Poetry is replete with pithy, aphoristic metaphors about what poems do. William Carlos Williams claimed a poem is ‘a machine made of words’, which Don Paterson modulated into ‘[a] poem is a little machine for remembering itself’ by way of Michael Donaghy’s poem ‘Machines’. I’ve long been interested in the desire to reduce poetry to such catchphrases, and the poetic qualities of the phrases themselves. On one hand, they occur as little simulacrums of real poems given their condensed and mnemonic qualities, on the other, they suggest putative ideals for an imagined ‘poetry’ that may not bear a close relation to what we actually write. But even if they fail, I think they earnestly go some way towards evoking the intrinsic qualities of poems that we grasp on some physical level but that ultimately evade our understanding.
It comes as reassurance that literary critics offer similarly imaginative means of accounting for the mysterious ways that poems work. Take, for example, the way Calvin Bedient writes that ‘W. S. Graham’s [poetic] steps listen to themselves’. Such notions allegorise the fact that in poetry language is often going out of its way to draw attention to itself. This is something that a poet like W. S. Graham dramatizes.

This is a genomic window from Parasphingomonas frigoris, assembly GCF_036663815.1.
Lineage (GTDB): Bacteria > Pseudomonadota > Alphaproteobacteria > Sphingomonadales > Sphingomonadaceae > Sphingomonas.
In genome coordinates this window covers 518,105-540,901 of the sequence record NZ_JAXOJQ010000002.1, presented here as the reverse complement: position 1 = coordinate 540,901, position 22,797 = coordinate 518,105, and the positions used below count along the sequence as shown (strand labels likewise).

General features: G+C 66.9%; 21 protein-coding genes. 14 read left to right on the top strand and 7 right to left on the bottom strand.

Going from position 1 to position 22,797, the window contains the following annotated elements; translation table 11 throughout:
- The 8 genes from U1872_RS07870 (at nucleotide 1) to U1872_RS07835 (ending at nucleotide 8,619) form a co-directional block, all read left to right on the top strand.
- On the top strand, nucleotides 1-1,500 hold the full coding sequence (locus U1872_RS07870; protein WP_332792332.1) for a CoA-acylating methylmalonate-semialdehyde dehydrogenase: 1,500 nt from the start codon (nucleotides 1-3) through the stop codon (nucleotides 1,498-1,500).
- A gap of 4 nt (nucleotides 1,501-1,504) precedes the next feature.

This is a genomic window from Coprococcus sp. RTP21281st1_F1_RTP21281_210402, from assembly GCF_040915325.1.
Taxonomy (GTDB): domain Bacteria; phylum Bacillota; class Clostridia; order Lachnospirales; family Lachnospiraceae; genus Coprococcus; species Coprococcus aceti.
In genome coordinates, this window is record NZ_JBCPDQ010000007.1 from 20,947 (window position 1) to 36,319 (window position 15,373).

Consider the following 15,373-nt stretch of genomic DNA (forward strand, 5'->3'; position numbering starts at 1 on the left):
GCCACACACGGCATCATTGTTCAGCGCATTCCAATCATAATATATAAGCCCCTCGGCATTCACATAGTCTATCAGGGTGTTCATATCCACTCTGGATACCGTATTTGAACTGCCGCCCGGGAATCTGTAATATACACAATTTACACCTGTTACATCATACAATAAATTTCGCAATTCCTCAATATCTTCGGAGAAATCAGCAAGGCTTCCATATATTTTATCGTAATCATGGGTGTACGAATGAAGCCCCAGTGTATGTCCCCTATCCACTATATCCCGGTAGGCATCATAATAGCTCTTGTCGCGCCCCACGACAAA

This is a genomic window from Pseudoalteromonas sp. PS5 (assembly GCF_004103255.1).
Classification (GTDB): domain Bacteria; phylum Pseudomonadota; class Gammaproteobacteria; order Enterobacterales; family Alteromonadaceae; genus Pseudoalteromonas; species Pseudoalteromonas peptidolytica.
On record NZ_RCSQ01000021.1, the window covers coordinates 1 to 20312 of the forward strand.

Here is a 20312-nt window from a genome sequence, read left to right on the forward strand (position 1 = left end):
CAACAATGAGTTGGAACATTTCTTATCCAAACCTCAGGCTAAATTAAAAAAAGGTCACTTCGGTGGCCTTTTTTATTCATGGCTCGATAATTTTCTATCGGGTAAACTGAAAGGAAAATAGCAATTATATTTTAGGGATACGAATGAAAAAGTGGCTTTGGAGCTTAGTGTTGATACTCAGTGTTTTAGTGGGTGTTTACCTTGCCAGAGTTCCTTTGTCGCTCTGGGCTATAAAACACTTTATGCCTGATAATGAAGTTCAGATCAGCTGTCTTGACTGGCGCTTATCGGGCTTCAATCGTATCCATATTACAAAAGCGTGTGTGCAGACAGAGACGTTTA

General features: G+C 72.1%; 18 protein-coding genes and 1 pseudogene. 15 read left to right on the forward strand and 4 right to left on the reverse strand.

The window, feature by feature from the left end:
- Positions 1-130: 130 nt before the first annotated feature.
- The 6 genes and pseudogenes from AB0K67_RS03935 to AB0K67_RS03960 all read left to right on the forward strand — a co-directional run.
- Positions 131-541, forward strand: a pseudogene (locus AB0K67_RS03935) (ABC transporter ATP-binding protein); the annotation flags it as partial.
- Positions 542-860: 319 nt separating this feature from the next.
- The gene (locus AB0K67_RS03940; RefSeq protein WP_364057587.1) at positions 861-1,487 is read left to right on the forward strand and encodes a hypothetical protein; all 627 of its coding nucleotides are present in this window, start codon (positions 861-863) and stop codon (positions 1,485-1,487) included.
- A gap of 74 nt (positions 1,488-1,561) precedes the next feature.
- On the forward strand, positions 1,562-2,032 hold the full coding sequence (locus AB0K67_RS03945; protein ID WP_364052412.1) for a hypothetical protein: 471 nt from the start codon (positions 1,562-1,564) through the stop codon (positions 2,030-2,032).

Since all my steps take
Are audience of my last
With hobnail on Ben Narnain
Or mind on the word’s crest
I’ll walk the kyleside shingle
With scarcely a hark back
To the step dying from my heel
Or the creak of the rucksack‘Since All My Steps Taken’
Graham is using poetry to walk across two frontiers: Beinn Narnain in the Highlands and the edgier parts of language, feeling out the ‘crests’ between those two things. For each intrepid stride out with a hobnailed foot the poet brings us closer to the text itself. He aligns topography and typography. The poem speaks ‘out’ into the landscape, as it speaks ‘about’ what it’s doing.
Together we’ll produce some aphorisms for poetry, and think about what it might mean for our poems to listen in to the hum of their own engines, to count out their steps. We’ll look at a number of approaches to the self-descriptive poem, like the expanded poetic field of Nuar Alsadir’s Fourth Person Singular, which moves in its supple argumentation through fragment, essay and aphorism to render nothing short of a new lyric space-time.
The poet Anar writes that ‘poetry is a language about language’. In our adventures on this course, we’ll adjust that lasting formulation to ask a further question: is poetry language about poetry?
Book here for Sam Buchan-Watts’s course Ars Poetica: Cold Showers & Restless Sheets, which consists of 5 fortnightly sessions over 10 weeks, starting 5 May 2021. With Live chats on Wednesdays, 7–9 pm GMT; first live chat 19 May.
Image Credit: jovis-aloor